Seven of the nine judges of the Malawi Supreme Court of Appeal will today hear an appeal against a Constitutional Court judgement that overturned t h e M a y 2 1 2 0 1 9 presidential election amid
restrictions in compliance w i t h c o r o n a v i r u s (Covid-19) preventive measures.
During the two-day hearing in Lilongwe, the Judiciary, in compliance w i t h C o v i d – 1 9 precautionary measures such as social distance, has restricted the number of lawyers to represent parties in the case. The number of other stakeholders to enter the courtroom has also been trimmed.
In its communication, t h e J u d i c i a r y s a i d both petitioners and respondents will be represented by a maximum of two lawyers each. This will reduce the number of lawyers for the parties in the case from about 20 in the Constitutional Court to eight.
Besides the lawyers, the court will also allow at least three people from each party.
The Judiciary has also reconstituted the judges’ panel by bringing on
board Justice of Appeal (JA) Lovemore Chikopa in place of JA Dunstan Mwaungulu.
I n a n i n t e r v i e w yesterday, High Court of Malawi and Malawi Supreme Court of Appeal registrar Agnes Patemba said Chikopa has been added on the panel because Mwaungulu is not present for the task.
T h e p a n e l a l s o comprises Chief Justice Andrew Nyirenda, JAs Edward Twea, Anaclet C h i p e t a , A n t h o n y Kamanga, Frank Kapanda and Rezine Mzikamanda.
There are nine judges in the Supreme Court, including Malawi Electoral Commission (MEC) chairperson Jane Ansah.
In the case, MEC and President Peter Mutharika of Democratic Progressive Party are challenging the February 3 2020 judgement of the five-judge panel of the High Court of Malawi sitting as the Constitutional Court which nullified the presidential election, citing irregularities in the results management system.
The lower court also ordered a fresh presidential election within 150 days of its judgement.
The country’s estranged Vice-President Saulos Chilima—who contested the May 21 presidential race on a UTM Party ticket— and Malawi Congress Party (MCP) president Lazarus Chakwera had challenged the presidential election results and the Constitutional Court granted them their wish.
On March 12 this year, the seven-judge panel of the Supreme Court
unanimously dismissed an application by MEC to have processes leading to the fresh presidential election stopped pending the appeal case.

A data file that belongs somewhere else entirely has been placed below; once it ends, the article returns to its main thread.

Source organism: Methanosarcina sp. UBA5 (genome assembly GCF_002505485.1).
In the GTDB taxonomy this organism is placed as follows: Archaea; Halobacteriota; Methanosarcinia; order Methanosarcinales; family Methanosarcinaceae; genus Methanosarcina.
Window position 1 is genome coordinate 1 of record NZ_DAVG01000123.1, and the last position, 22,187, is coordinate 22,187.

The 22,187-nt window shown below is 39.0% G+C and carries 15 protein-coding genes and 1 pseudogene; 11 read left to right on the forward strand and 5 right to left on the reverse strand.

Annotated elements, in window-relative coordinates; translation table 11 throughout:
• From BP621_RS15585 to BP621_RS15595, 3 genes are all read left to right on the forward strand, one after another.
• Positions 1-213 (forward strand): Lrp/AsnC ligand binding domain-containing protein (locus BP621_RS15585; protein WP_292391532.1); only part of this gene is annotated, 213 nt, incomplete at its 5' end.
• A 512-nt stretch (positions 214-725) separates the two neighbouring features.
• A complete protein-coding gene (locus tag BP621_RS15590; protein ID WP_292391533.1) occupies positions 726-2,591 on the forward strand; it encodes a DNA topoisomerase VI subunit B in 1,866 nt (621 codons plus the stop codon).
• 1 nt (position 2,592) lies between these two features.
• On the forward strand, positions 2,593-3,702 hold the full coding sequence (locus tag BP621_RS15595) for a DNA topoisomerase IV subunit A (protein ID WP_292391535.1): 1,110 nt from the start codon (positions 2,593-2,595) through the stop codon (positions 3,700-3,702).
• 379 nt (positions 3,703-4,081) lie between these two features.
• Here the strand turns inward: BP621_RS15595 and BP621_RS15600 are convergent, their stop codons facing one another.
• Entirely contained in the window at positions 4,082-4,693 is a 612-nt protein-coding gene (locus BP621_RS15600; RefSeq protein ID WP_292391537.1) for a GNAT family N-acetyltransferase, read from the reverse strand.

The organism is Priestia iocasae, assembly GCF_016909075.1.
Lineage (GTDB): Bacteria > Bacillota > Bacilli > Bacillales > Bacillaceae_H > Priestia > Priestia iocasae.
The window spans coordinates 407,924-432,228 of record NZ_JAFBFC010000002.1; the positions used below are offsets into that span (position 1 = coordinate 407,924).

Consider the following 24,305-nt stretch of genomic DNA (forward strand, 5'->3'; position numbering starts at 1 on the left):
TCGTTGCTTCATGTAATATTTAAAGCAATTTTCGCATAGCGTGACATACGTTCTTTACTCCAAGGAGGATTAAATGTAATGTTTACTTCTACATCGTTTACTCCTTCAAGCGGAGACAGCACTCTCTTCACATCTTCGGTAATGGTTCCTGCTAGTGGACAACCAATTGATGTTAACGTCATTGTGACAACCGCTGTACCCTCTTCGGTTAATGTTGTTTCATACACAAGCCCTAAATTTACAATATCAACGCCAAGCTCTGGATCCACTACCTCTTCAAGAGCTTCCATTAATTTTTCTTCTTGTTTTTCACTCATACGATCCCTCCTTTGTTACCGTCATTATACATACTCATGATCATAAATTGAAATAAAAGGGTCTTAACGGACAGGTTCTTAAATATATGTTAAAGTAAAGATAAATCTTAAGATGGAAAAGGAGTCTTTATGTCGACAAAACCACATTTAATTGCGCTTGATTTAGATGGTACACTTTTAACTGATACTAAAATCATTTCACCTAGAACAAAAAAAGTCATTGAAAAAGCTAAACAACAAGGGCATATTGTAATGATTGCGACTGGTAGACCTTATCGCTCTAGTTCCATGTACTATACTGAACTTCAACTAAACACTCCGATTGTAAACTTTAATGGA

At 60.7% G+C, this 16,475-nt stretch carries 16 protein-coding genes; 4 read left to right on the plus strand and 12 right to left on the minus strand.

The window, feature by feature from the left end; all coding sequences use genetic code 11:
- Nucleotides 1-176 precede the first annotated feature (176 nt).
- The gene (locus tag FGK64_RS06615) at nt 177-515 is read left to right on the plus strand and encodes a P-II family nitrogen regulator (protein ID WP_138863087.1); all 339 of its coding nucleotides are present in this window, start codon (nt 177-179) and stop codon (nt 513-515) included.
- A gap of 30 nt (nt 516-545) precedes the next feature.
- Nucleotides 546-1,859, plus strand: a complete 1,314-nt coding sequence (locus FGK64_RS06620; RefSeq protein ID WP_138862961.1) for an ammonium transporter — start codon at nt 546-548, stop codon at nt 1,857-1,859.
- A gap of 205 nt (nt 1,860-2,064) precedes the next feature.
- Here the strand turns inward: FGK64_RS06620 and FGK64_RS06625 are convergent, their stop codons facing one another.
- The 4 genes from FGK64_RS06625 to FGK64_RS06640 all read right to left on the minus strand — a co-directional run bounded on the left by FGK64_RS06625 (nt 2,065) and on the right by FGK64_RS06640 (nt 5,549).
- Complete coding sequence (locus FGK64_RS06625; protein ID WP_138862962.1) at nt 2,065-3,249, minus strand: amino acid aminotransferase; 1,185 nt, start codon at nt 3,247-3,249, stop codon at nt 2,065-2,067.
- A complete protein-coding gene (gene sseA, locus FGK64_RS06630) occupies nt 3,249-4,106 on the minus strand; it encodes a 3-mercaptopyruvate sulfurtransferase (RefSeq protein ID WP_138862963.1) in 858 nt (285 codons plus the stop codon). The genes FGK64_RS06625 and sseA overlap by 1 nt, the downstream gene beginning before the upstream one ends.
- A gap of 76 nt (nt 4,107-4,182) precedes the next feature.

Chakwera’s lead counsel Mordecai Msisha could not be reached for comment yesterday while Chikosa Silungwe, representing Chilima, said he will be with his colleague Marshall Chilenga in the courtroom for the last mile not to defend his client, but to defend the constitutional order.
Said Silungwe: “This is an appeal case. We have been ready for it since they filed the case. It is our professional duty to be ready not only to the client, but also the Constitution. This is not about who we are representing, but about preserving the constitutional order.”
MEC will be represented by private practice lawyer Tamando Chokotho after the Chief Justice on Monday dismissed an application by two South African lawyers—Dumisa Buhle Ntsebeza and Elizabeth Makhabani Baloyi-Mere of Mboweni Maluleke Inc
Attorneys—for admission to represent the electoral body.
In an interview on Monday, Chokotho said: “I have been into the matter since its inception and I am ready to represent the electoral body.”
Mutharika’s lawyers were not immediately available for comment, but presidential press secretary Mgeme Kalilani said the President has maintained Frank Mbeta as his lawyer. He could not indicate who would accompany him.
MEC declared Mutharika winner of the May 21 2019 presidential election with 38 percent of the votes. He was followed by Chakwera, with 35 percent and debutant Chilima amassed 20 percent.
The Constitutional Court judges comprising Healey Potani, Ivy Kamanga, Dingiswayo Madise, Mike Tembo and Redson Kapindu annulled the election, saying Mutharika was not duly elected.
The court reverted the presidency—including the Office of the Vice-President—to the May 2014 election status of Mutharika as President and Chilima as Vice-President.
Mutharika is on record as having denounced the Constitutional Court ruling as “a serious subversion of justice, an attack on our democratic systems and an attempt to undermine the will of the people”.